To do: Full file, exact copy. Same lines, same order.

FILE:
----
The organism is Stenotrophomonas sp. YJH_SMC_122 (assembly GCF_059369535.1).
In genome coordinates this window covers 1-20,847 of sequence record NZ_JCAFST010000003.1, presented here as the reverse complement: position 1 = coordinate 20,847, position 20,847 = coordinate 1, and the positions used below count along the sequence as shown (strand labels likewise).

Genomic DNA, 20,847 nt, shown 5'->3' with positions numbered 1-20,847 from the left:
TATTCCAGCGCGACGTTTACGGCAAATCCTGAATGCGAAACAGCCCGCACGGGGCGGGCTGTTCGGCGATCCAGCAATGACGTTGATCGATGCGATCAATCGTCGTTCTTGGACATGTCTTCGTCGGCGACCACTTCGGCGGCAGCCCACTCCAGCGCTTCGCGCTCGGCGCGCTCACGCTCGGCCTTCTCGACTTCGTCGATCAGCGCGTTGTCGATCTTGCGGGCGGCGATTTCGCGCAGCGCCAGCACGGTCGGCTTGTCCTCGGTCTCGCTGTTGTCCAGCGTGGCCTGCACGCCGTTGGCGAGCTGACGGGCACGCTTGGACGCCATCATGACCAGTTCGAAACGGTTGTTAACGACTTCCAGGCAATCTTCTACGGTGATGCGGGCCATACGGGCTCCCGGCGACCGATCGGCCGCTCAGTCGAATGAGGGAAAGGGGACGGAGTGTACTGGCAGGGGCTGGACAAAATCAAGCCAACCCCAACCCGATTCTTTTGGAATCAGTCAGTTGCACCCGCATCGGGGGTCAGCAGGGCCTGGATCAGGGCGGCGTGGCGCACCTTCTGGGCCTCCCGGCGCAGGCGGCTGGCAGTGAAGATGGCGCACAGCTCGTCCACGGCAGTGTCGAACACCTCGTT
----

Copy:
The organism is Stenotrophomonas sp. YJH_SMC_122 (assembly GCF_059369535.1).
In genome coordinates this window covers 1-20,847 of sequence record NZ_JCAFST010000003.1, presented here as the reverse complement: position 1 = coordinate 20,847, position 20,847 = coordinate 1, and the positions used below count along the sequence as shown (strand labels likewise).

Genomic DNA, 20,847 nt, shown 5'->3' with positions numbered 1-20,847 from the left:
TATTCCAGCGCGACGTTTACGGCAAATCCTGAATGCGAAACAGCCCGCACGGGGCGGGCTGTTCGGCGATCCAGCAATGACGTTGATCGATGCGATCAATCGTCGTTCTTGGACATGTCTTCGTCGGCGACCACTTCGGCGGCAGCCCACTCCAGCGCTTCGCGCTCGGCGCGCTCACGCTCGGCCTTCTCGACTTCGTCGATCAGCGCGTTGTCGATCTTGCGGGCGGCGATTTCGCGCAGCGCCAGCACGGTCGGCTTGTCCTCGGTCTCGCTGTTGTCCAGCGTGGCCTGCACGCCGTTGGCGAGCTGACGGGCACGCTTGGACGCCATCATGACCAGTTCGAAACGGTTGTTAACGACTTCCAGGCAATCTTCTACGGTGATGCGGGCCATACGGGCTCCCGGCGACCGATCGGCCGCTCAGTCGAATGAGGGAAAGGGGACGGAGTGTACTGGCAGGGGCTGGACAAAATCAAGCCAACCCCAACCCGATTCTTTTGGAATCAGTCAGTTGCACCCGCATCGGGGGTCAGCAGGGCCTGGATCAGGGCGGCGTGGCGCACCTTCTGGGCCTCCCGGCGCAGGCGGCTGGCAGTGAAGATGGCGCACAGCTCGTCCACGGCAGTGTCGAACACCTCGTT